"On the 14th of March, at a quarter to three in the afternoon, the greatest living thinker ceased to think. He had been left alone for scarcely two minutes, and when we came back we found him in his armchair, peacefully gone to sleep—but forever."
–Friedrich Engels, read aloud at Karl Marx's funeral
I'm no expert on Marx and can neither confirm nor deny his idiocy tonight. But I walk past this (I suppose) anti-Communist carving on the mountain every time I climb, enough times to have by now nurtured a casual meditation on the man himself, class struggles, and social science (and whoever went to the trouble of carving it). So I do know that he died widowed, ill, and stateless in the United Kingdom 132 years ago today (Einstein was 4!), presumably free of proletarian chains and without any opium of the masses. His headstone reads: "Workers of the world, unite!"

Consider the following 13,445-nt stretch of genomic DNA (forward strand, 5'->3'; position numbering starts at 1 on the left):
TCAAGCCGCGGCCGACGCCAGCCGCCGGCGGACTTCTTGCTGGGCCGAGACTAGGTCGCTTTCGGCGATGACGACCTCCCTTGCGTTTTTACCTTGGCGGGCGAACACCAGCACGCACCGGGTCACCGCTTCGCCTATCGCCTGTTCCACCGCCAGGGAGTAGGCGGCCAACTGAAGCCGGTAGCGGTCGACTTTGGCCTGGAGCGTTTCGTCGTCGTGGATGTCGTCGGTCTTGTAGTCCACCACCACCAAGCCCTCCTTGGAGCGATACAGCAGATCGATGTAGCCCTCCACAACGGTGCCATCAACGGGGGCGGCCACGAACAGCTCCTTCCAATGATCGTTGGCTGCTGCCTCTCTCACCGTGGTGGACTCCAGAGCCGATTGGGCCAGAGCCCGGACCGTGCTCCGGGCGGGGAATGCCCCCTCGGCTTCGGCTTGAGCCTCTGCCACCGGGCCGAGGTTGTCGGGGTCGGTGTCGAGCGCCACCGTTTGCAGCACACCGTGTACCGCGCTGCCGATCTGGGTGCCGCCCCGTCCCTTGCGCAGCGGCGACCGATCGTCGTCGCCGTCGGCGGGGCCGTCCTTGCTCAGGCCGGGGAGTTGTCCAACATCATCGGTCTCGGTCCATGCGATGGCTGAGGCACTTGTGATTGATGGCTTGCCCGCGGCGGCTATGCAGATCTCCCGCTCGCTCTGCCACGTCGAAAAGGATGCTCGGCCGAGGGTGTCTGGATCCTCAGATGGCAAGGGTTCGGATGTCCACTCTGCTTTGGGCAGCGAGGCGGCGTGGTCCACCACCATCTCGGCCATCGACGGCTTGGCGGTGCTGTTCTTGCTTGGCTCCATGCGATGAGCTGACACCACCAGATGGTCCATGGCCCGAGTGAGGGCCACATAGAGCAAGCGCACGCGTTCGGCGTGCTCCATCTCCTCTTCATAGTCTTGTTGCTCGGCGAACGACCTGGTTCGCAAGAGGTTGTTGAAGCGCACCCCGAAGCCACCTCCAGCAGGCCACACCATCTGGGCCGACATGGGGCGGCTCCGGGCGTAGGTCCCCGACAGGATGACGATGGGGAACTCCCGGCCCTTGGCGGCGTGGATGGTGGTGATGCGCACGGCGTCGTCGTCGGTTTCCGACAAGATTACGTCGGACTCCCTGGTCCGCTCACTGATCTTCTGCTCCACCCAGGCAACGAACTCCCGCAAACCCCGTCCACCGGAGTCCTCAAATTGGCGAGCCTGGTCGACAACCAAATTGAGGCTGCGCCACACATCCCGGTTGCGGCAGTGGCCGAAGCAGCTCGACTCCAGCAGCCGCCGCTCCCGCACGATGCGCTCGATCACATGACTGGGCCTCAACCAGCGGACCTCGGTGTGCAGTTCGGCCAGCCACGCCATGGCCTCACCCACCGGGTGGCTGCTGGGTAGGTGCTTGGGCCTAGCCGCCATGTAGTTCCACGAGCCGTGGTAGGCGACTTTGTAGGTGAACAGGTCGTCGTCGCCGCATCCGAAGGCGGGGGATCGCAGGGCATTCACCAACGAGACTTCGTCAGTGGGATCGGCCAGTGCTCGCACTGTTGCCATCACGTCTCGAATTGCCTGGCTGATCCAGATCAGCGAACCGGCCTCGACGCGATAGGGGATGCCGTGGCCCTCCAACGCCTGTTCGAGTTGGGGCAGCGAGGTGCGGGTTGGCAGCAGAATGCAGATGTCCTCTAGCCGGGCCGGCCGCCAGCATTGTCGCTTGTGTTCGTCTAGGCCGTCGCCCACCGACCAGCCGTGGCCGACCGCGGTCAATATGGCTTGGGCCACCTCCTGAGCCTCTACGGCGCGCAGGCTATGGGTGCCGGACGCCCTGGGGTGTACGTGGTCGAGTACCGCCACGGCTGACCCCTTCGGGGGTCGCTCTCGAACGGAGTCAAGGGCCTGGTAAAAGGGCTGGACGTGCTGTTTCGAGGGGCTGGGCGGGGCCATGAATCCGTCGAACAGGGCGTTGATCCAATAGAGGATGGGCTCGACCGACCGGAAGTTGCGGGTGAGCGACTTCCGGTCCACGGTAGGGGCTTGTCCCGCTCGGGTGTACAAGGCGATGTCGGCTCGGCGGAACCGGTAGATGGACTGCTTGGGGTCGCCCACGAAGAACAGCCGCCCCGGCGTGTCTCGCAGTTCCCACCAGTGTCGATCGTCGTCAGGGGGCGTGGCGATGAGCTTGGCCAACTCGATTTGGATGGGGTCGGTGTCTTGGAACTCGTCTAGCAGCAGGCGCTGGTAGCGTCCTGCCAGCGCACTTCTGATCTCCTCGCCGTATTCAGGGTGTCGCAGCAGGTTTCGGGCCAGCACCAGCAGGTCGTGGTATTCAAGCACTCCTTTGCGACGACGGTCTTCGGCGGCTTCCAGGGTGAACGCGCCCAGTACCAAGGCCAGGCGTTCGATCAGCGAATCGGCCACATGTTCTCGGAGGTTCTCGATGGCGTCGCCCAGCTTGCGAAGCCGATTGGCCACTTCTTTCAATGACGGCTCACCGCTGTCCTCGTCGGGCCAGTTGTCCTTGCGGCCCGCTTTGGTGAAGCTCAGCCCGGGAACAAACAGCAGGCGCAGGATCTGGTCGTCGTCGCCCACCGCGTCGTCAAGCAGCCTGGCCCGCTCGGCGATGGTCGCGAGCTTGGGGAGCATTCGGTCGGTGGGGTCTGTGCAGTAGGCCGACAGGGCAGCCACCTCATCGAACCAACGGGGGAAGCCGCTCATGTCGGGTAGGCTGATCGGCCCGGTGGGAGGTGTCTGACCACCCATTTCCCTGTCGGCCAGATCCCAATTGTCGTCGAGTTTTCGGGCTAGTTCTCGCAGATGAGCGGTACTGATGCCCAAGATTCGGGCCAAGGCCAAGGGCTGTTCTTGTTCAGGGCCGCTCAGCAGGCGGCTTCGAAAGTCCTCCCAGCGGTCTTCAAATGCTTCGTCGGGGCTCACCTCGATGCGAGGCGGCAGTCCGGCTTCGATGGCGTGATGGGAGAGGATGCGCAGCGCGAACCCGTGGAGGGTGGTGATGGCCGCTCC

But, what if, after all, the carving refers to Groucho Marx (or Chico, Harpo, or Zeppo!), who once, in 1958, did the Charleston on top of a heap of rocks marking the spot where Hitler died and proclaimed, "Not much satisfaction after he killed six million Jews!" No idiot, he would prefer to be quoted as being misquoted, of course.
Or, a friend once suggested the carving might in fact refer to singer Richard Marx, and now it’s all I can do to not get the song “Right Here Waiting” stuck in my head when I see it.
UPDATE: Over two years and much studying of the mountain later, it painfully dawned on me that this Marx may've been a reference to Rabbi David Marx of The Temple that was bombed in Atlanta in October 1958, the same year Stone Mountain was taken over by the State of Georgia. I wrote about it in 2017.